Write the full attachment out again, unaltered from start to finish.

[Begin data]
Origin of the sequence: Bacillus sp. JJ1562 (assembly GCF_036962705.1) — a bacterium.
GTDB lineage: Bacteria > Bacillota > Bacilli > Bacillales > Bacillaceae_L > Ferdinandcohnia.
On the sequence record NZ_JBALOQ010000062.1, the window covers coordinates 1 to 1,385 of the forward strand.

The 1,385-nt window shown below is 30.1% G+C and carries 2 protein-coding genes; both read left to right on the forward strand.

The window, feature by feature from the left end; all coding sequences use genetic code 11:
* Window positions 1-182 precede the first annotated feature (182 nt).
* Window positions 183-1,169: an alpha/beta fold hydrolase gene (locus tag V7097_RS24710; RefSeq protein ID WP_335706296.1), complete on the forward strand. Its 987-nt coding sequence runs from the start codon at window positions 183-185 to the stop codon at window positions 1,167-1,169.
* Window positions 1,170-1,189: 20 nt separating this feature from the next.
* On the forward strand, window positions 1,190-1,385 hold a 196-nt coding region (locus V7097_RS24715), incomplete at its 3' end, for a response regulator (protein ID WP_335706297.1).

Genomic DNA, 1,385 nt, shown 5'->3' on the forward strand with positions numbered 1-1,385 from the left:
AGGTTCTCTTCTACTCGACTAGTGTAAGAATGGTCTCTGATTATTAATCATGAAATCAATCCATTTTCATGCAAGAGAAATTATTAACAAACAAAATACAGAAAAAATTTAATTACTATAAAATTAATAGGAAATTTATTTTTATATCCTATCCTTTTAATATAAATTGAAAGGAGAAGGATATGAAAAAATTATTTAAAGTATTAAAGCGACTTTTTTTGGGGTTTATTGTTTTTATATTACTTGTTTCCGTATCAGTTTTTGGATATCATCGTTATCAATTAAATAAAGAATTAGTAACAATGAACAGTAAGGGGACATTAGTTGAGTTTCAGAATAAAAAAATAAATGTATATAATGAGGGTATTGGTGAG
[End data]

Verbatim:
Origin of the sequence: Bacillus sp. JJ1562 (assembly GCF_036962705.1) — a bacterium.
GTDB lineage: Bacteria > Bacillota > Bacilli > Bacillales > Bacillaceae_L > Ferdinandcohnia.
On the sequence record NZ_JBALOQ010000062.1, the window covers coordinates 1 to 1,385 of the forward strand.

The 1,385-nt window shown below is 30.1% G+C and carries 2 protein-coding genes; both read left to right on the forward strand.

The window, feature by feature from the left end; all coding sequences use genetic code 11:
* Window positions 1-182 precede the first annotated feature (182 nt).
* Window positions 183-1,169: an alpha/beta fold hydrolase gene (locus tag V7097_RS24710; RefSeq protein ID WP_335706296.1), complete on the forward strand. Its 987-nt coding sequence runs from the start codon at window positions 183-185 to the stop codon at window positions 1,167-1,169.
* Window positions 1,170-1,189: 20 nt separating this feature from the next.
* On the forward strand, window positions 1,190-1,385 hold a 196-nt coding region (locus V7097_RS24715), incomplete at its 3' end, for a response regulator (protein ID WP_335706297.1).

Genomic DNA, 1,385 nt, shown 5'->3' on the forward strand with positions numbered 1-1,385 from the left:
AGGTTCTCTTCTACTCGACTAGTGTAAGAATGGTCTCTGATTATTAATCATGAAATCAATCCATTTTCATGCAAGAGAAATTATTAACAAACAAAATACAGAAAAAATTTAATTACTATAAAATTAATAGGAAATTTATTTTTATATCCTATCCTTTTAATATAAATTGAAAGGAGAAGGATATGAAAAAATTATTTAAAGTATTAAAGCGACTTTTTTTGGGGTTTATTGTTTTTATATTACTTGTTTCCGTATCAGTTTTTGGATATCATCGTTATCAATTAAATAAAGAATTAGTAACAATGAACAGTAAGGGGACATTAGTTGAGTTTCAGAATAAAAAAATAAATGTATATAATGAGGGTATTGGTGAG